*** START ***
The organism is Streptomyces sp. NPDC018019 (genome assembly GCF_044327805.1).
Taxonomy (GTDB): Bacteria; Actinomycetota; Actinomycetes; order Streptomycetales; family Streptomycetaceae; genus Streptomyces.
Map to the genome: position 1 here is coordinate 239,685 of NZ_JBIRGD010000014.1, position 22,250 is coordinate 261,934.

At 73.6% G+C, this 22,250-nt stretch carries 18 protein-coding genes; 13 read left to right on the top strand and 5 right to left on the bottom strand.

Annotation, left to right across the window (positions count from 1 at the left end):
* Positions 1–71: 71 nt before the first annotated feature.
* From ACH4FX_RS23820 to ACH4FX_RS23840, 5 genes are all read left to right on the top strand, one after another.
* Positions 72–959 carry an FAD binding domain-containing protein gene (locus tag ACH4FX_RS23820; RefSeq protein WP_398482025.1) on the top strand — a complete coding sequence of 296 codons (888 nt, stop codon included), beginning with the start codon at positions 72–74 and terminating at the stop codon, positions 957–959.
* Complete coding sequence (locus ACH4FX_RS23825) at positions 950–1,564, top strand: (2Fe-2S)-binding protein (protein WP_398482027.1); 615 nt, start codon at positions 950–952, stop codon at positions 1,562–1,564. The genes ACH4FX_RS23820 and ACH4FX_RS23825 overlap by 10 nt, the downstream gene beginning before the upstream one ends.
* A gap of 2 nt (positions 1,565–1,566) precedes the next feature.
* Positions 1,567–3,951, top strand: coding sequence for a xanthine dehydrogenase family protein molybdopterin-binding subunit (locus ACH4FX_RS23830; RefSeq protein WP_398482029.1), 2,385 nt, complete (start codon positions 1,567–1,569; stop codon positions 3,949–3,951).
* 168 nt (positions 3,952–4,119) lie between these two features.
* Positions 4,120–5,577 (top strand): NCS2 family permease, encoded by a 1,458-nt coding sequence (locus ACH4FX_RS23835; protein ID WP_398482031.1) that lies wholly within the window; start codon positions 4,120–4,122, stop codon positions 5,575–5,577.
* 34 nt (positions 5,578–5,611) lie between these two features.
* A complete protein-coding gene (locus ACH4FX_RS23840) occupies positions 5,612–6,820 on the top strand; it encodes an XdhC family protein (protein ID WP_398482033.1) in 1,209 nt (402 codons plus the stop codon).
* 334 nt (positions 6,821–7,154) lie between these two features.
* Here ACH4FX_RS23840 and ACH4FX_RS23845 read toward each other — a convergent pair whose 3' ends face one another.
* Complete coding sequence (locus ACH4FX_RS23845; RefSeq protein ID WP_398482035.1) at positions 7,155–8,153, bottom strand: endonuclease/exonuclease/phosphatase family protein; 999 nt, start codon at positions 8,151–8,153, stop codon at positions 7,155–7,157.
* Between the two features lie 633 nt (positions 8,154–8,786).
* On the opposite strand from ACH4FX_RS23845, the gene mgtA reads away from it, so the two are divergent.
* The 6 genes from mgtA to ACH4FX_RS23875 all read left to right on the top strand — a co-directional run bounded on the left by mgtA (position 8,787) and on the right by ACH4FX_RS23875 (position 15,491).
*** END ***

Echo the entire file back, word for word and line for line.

The organism is Streptomyces sp. NPDC018019 (genome assembly GCF_044327805.1).
Taxonomy (GTDB): Bacteria; Actinomycetota; Actinomycetes; order Streptomycetales; family Streptomycetaceae; genus Streptomyces.
Map to the genome: position 1 here is coordinate 239,685 of NZ_JBIRGD010000014.1, position 22,250 is coordinate 261,934.

At 73.6% G+C, this 22,250-nt stretch carries 18 protein-coding genes; 13 read left to right on the top strand and 5 right to left on the bottom strand.

Annotation, left to right across the window (positions count from 1 at the left end):
* Positions 1–71: 71 nt before the first annotated feature.
* From ACH4FX_RS23820 to ACH4FX_RS23840, 5 genes are all read left to right on the top strand, one after another.
* Positions 72–959 carry an FAD binding domain-containing protein gene (locus tag ACH4FX_RS23820; RefSeq protein WP_398482025.1) on the top strand — a complete coding sequence of 296 codons (888 nt, stop codon included), beginning with the start codon at positions 72–74 and terminating at the stop codon, positions 957–959.
* Complete coding sequence (locus ACH4FX_RS23825) at positions 950–1,564, top strand: (2Fe-2S)-binding protein (protein WP_398482027.1); 615 nt, start codon at positions 950–952, stop codon at positions 1,562–1,564. The genes ACH4FX_RS23820 and ACH4FX_RS23825 overlap by 10 nt, the downstream gene beginning before the upstream one ends.
* A gap of 2 nt (positions 1,565–1,566) precedes the next feature.
* Positions 1,567–3,951, top strand: coding sequence for a xanthine dehydrogenase family protein molybdopterin-binding subunit (locus ACH4FX_RS23830; RefSeq protein WP_398482029.1), 2,385 nt, complete (start codon positions 1,567–1,569; stop codon positions 3,949–3,951).
* 168 nt (positions 3,952–4,119) lie between these two features.
* Positions 4,120–5,577 (top strand): NCS2 family permease, encoded by a 1,458-nt coding sequence (locus ACH4FX_RS23835; protein ID WP_398482031.1) that lies wholly within the window; start codon positions 4,120–4,122, stop codon positions 5,575–5,577.
* 34 nt (positions 5,578–5,611) lie between these two features.
* A complete protein-coding gene (locus ACH4FX_RS23840) occupies positions 5,612–6,820 on the top strand; it encodes an XdhC family protein (protein ID WP_398482033.1) in 1,209 nt (402 codons plus the stop codon).
* 334 nt (positions 6,821–7,154) lie between these two features.
* Here ACH4FX_RS23840 and ACH4FX_RS23845 read toward each other — a convergent pair whose 3' ends face one another.
* Complete coding sequence (locus ACH4FX_RS23845; RefSeq protein ID WP_398482035.1) at positions 7,155–8,153, bottom strand: endonuclease/exonuclease/phosphatase family protein; 999 nt, start codon at positions 8,151–8,153, stop codon at positions 7,155–7,157.
* Between the two features lie 633 nt (positions 8,154–8,786).
* On the opposite strand from ACH4FX_RS23845, the gene mgtA reads away from it, so the two are divergent.
* The 6 genes from mgtA to ACH4FX_RS23875 all read left to right on the top strand — a co-directional run bounded on the left by mgtA (position 8,787) and on the right by ACH4FX_RS23875 (position 15,491).